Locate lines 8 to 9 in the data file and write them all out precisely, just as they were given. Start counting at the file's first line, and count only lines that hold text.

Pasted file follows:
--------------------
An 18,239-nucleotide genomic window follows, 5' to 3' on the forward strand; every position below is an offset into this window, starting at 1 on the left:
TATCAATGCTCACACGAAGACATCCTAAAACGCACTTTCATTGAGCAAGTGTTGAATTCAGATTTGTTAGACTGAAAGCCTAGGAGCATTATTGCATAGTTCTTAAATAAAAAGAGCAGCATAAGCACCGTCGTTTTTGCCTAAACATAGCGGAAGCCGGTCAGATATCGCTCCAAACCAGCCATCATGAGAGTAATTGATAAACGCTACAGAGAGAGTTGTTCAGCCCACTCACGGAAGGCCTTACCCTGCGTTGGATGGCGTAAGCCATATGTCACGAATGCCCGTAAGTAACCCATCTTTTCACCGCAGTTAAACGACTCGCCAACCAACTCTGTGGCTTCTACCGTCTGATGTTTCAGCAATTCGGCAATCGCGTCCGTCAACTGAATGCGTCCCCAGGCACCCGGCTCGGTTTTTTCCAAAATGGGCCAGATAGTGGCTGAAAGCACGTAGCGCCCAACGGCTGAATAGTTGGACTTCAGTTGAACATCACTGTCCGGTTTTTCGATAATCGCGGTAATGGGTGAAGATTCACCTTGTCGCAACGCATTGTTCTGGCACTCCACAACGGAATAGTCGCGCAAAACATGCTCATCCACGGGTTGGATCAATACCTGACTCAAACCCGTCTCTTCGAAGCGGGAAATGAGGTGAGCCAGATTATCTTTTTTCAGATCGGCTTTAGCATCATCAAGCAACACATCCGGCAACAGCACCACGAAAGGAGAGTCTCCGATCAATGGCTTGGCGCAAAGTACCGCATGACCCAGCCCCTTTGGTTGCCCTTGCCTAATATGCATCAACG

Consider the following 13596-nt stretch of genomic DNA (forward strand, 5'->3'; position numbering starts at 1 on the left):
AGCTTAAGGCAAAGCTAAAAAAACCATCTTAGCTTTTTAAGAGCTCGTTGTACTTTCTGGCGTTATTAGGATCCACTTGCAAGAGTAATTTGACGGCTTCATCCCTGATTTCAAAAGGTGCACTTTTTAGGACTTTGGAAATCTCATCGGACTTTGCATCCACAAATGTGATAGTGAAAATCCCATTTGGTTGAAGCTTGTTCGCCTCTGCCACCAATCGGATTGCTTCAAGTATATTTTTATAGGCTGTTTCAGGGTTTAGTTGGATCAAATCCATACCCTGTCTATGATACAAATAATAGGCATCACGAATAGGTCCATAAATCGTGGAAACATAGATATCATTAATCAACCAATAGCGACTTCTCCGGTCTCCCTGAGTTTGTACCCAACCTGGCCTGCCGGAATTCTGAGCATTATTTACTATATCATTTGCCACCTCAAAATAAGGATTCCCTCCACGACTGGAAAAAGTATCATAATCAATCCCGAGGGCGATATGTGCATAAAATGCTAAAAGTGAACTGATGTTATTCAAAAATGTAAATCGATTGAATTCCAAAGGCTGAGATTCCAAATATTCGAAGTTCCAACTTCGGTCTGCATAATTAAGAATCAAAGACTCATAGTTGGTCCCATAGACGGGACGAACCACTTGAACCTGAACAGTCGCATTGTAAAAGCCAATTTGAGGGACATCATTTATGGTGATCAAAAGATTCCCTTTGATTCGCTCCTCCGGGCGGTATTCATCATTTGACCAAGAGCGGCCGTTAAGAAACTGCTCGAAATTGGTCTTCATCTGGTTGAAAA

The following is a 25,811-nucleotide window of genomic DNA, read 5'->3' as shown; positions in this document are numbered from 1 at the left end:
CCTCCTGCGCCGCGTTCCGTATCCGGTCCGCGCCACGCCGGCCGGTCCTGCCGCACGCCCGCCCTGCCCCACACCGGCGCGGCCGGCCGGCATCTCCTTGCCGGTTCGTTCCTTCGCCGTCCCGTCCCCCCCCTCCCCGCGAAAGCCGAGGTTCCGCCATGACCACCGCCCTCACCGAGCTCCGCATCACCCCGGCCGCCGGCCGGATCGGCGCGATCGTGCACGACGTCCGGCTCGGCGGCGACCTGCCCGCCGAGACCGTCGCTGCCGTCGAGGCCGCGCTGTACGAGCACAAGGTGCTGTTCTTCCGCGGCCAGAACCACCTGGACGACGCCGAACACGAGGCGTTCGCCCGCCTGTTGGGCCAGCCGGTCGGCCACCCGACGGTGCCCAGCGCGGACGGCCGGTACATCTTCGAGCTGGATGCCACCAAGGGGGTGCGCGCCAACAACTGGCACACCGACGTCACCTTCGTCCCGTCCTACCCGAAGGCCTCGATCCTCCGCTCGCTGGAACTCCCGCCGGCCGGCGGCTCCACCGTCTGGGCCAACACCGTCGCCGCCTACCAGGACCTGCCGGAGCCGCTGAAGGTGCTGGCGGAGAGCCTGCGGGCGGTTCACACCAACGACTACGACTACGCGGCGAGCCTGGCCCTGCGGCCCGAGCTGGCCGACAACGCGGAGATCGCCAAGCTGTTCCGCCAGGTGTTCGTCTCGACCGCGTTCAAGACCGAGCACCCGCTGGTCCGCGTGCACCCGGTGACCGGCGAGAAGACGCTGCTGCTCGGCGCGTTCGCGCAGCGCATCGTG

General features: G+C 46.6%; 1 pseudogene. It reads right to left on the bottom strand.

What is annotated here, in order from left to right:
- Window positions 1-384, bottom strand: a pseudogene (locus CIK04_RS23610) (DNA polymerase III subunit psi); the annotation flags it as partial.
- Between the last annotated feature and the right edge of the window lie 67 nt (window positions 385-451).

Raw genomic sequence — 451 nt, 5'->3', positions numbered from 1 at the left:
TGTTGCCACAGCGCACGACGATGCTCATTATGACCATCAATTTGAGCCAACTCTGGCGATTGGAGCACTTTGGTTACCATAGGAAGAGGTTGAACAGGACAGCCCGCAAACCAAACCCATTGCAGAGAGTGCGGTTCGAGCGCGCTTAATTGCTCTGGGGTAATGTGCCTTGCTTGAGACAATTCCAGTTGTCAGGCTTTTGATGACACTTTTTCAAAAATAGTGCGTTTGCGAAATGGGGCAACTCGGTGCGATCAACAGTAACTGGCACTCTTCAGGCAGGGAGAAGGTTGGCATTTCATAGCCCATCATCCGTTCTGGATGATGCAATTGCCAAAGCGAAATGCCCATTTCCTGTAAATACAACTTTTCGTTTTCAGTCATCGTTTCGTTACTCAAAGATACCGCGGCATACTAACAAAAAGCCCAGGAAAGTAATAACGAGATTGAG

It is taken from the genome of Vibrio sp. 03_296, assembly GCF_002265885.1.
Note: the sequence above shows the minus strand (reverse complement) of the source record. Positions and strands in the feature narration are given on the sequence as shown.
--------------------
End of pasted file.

What is annotated here, in order from left to right:
- Window positions 1-384, bottom strand: a pseudogene (locus CIK04_RS23610) (DNA polymerase III subunit psi); the annotation flags it as partial.